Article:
E-waste from PCBs may not be a problem that can be entirely solved, at least in the near future. But there are positive steps being made, as PCB designers and suppliers apply new methods and materials to their processes.

PCBs Made from Biodegradable Materials – Organic Printed Circuit Boards – An Update

(Updated May 2023 with new research information since our original posting in 2020.)

When first we wrote on this subject (eWaste From Printed Circuit Boards) the connection between PCBs and organic waste with biogas production, appeared to be remote. That was until we became aware that scientists were developing sustainable PCBs using biodegradable materials and organic material waste might be a source for the material.

The intervening 3 years have seen a surge in interest in sustainable materials and eco-friendly technologies.

As a result, researchers have continued exploring new ways to create electronic devices that are both functional and environmentally responsible. One promising area of research still being investigated, is the use of organic waste to create eWaste From Printed Circuit Boards which can be recycled into new printed circuit boards.

PCBs Made from Food Waste, Paper Waste, and Agricultural Waste are Possible

Are you interested in the latest innovations in eco-friendly technologies? If so, you'll want to hear about the exciting developments in eWaste from Printed Circuit Boards made from organic waste.

Researchers have been exploring new ways to create electronic devices that are both functional and sustainable, and recent studies have shown that organic waste materials can be used to create high-quality printed circuit boards.

circular economy logo - E-Waste From Printed Circuit Boards.Not only does this provide a sustainable alternative to traditional materials, but it also offers potential benefits in terms of performance and cost-effectiveness. Keep reading to learn more about this cutting-edge area of research and its potential impact on the electronics industry.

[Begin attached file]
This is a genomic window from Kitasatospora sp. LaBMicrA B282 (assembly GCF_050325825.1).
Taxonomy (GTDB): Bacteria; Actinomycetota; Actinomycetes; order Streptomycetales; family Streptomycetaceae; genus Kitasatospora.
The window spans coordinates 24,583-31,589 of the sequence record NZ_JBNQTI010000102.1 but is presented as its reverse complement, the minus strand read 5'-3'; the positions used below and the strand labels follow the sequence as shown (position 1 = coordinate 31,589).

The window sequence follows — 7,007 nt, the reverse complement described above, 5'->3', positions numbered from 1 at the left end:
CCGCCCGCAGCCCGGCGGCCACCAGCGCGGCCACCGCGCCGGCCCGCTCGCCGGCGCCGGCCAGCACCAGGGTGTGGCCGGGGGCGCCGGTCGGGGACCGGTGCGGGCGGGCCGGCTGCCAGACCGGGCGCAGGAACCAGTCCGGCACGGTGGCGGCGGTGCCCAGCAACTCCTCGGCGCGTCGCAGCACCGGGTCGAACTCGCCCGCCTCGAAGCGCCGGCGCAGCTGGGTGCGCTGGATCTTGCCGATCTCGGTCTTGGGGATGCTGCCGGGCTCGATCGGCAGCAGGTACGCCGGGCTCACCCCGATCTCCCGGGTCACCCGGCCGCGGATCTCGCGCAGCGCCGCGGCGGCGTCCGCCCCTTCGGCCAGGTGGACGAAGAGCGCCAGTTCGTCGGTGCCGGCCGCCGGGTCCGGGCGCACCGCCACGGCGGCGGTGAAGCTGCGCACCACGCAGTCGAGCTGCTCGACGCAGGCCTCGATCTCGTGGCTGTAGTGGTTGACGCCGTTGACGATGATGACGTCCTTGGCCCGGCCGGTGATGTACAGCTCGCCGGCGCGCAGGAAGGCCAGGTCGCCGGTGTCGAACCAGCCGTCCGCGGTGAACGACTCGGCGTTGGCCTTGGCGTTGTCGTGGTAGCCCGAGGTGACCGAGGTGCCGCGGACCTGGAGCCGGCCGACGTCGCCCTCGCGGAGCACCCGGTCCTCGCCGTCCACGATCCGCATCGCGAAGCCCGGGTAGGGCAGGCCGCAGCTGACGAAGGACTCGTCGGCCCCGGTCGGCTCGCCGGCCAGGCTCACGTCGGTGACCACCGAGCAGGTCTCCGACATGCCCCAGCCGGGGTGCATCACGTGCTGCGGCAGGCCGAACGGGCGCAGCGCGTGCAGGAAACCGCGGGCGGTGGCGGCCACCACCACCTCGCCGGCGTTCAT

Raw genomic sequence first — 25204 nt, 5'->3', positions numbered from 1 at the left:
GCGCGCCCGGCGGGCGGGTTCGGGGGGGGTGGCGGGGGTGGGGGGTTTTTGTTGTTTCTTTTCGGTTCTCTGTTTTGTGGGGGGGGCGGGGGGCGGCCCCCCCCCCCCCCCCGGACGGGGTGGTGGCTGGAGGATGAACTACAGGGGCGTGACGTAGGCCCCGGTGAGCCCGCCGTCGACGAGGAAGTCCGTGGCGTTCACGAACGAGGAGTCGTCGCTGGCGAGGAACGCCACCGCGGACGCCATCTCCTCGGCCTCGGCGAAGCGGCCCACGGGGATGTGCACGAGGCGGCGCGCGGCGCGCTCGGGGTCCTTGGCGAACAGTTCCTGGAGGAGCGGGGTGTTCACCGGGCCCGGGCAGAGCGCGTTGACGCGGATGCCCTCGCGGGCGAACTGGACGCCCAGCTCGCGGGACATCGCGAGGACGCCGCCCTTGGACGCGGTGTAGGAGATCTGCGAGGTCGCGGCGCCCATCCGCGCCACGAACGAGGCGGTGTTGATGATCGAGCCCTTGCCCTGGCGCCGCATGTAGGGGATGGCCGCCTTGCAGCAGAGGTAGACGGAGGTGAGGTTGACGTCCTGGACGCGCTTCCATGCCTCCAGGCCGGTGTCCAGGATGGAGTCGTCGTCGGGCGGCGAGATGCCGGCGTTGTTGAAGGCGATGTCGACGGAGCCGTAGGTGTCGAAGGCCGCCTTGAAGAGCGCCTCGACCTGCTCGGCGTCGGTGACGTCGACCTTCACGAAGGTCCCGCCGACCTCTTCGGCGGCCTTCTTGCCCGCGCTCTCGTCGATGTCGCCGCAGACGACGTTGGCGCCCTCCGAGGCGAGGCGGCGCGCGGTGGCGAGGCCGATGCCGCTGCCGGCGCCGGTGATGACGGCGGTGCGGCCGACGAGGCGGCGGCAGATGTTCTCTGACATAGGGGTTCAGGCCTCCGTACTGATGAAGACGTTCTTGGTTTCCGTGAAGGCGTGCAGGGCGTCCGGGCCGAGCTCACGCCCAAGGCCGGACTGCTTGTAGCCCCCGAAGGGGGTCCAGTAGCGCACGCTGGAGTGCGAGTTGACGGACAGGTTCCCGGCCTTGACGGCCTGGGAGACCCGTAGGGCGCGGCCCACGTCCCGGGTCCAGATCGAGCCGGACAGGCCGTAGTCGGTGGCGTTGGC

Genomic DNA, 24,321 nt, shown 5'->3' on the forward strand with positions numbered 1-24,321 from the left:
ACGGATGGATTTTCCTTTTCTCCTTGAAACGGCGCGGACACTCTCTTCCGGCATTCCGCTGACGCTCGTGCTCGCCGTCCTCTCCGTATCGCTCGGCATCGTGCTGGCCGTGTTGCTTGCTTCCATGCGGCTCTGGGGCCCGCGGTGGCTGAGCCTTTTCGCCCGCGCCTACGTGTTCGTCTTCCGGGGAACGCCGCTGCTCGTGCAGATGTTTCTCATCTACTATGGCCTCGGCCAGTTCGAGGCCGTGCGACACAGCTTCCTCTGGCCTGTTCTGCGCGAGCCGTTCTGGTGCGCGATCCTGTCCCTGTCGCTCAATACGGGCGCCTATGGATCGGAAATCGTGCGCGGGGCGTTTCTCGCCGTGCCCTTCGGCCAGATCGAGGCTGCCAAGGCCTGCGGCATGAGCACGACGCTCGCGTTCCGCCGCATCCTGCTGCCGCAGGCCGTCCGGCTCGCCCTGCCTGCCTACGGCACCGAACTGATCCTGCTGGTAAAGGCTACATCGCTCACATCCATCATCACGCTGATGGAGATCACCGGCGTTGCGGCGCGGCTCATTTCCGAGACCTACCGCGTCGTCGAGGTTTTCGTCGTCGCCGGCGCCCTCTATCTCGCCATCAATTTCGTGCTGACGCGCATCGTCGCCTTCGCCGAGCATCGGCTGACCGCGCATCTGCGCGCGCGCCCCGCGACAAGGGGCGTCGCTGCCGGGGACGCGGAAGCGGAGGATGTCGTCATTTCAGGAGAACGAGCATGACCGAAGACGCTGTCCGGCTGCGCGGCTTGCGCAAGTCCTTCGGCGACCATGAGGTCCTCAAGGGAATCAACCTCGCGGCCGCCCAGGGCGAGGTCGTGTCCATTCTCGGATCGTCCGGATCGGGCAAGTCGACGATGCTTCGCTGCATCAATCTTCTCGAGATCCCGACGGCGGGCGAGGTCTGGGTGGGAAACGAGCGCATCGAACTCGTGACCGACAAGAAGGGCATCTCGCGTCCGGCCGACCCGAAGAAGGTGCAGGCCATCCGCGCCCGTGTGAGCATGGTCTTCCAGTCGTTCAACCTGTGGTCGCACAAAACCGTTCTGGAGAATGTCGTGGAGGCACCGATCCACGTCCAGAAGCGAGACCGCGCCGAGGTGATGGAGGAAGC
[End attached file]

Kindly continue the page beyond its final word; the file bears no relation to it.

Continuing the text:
Recent developments in the “E-Waste From Printed Circuit Boards” field have shown that it is possible to create printed circuit boards using a variety of organic waste materials, including food waste, paper waste, and agricultural waste. These materials are tipped to be possible raw materials for PCB use if processed to extract cellulose, lignin, or other useful components that can be used to create high-quality printed circuit boards.

One major benefit of using organic waste in this way is that it provides a sustainable alternative to traditional materials like fibreglass and copper, which can be harmful to the environment. Additionally, organic waste materials are often readily available and inexpensive, making them an attractive option for manufacturers.

Recent studies have shown that printed circuit boards made from organic waste can be just as effective and durable as those made from traditional materials. In fact, some researchers have suggested that these eco-friendly materials could actually outperform traditional materials in certain applications.

While there are still some challenges to overcome in terms of scalability and commercial viability, the progress made in this area is encouraging. As more and more companies look to adopt sustainable practices, the use of organic waste in printed circuit board manufacturing could become a more widespread and accepted practice in the electronics industry.

At “end of life” the organic content of these new sustainable organic PCBs might end up in an anaerobic digester to give back their embedded energy. It is not a truly “circular economy” solution but this is getting close.

[This post was originally published in April 2020.]